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UNSEEN.

HERE are more things in Heaven and Earth, than we Can dream of, or than nature understands; We learn not through our poor philosophy What hidden chords are touched by unseen hands.

The present hour repeats upon its strings
Echoes of some vague dream we have forgot;
Dim voices whisper half-remembered things,
And when we pause to listen,—answer not.

Forebodings come: we know not how, or whence,
Shadowing a nameless fear upon the soul,
And stir within our hearts a subtler sense,
Than light may read, or wisdom may control.

And who can tell what secret links of thought
Bind heart to heart? Unspoken things are heard,
As if within our deepest selves was brought
The soul, perhaps, of some unuttered word.

But, though a veil of shadow hangs between
That hidden life, and what we see and hear,
Let us revere the power of the Unseen,
And know a world of mystery is near.

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A REMEMBRANCE OF AUTUMN.

OTHING stirs the sunny silence,— Save the drowsy humming of the bees Round the rich, ripe peaches on the wall, And the south wind sighing in the trees,

And the dead leaves rustling as they fall: While the swallows, one by one, are gathering,

All impatient to be on the wing, And to wander from us, seeking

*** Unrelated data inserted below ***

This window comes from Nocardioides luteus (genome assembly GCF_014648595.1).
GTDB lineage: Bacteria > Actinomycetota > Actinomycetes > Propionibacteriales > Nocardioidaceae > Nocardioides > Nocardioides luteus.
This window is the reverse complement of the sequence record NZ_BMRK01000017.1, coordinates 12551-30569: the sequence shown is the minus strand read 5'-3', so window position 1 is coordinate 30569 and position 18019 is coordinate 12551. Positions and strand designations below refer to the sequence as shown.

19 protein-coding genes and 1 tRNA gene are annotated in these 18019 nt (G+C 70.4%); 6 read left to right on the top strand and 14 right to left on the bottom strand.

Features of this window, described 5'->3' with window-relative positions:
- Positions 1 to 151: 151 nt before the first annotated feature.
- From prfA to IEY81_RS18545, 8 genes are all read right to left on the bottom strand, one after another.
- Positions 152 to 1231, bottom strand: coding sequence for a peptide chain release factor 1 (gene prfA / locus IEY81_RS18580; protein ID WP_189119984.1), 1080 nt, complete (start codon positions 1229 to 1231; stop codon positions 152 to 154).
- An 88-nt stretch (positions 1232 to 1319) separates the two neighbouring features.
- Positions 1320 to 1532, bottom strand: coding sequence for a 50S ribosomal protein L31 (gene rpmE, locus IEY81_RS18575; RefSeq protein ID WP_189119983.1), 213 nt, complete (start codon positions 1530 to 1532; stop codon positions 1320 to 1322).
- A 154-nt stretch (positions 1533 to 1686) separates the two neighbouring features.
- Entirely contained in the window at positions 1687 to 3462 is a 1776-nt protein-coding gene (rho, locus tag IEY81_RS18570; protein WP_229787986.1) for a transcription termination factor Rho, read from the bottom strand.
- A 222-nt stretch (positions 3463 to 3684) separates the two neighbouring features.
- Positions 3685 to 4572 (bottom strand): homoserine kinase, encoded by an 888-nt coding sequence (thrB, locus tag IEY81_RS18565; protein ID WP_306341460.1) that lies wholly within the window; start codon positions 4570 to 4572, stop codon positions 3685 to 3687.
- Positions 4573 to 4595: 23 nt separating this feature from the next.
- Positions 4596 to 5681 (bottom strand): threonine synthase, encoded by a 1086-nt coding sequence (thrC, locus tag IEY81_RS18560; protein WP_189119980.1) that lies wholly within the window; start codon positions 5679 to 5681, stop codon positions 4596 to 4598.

Their beloved Spring!

Cloudless rise the azure heavens!

Only vaporous wreaths of snowy white Nestle in the grey hill's rugged side;
And the golden woods are bathed in light, Dying, if they must, with kingly pride:

While the swallows in the blue air wheeling,

Circle now an eager fluttering band, Ready to depart and leave us

For a brighter land!

But a voice is sounding sadly,
Telling of a glory that has been;

Of a day that faded all too fast—
See afar through the blue air serene,

Where the swallows wing their way at last, And our hearts perchance, as sadly wandering,

Vainly seeking for a long-lost day,

While we watch the far-off swallows,

Flee with them away! THREE EVENINGS IN A LIFE.

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ES, it looked dark and dreary,
That long and narrow street:
Only the sound of the rain,
And the tramp of passing feet,
The duller glow of the fire,

And gathering mists of night
To mark how slow and weary
The long day's cheerless flight!

n. Watching the sullen fire,

Hearing the dismal rain, Drop after drop, run down

On the darkening window-pane: Chill was the heart of Alice,

Chill as that winter day,— For the star of her life had risen

Only to fade away.

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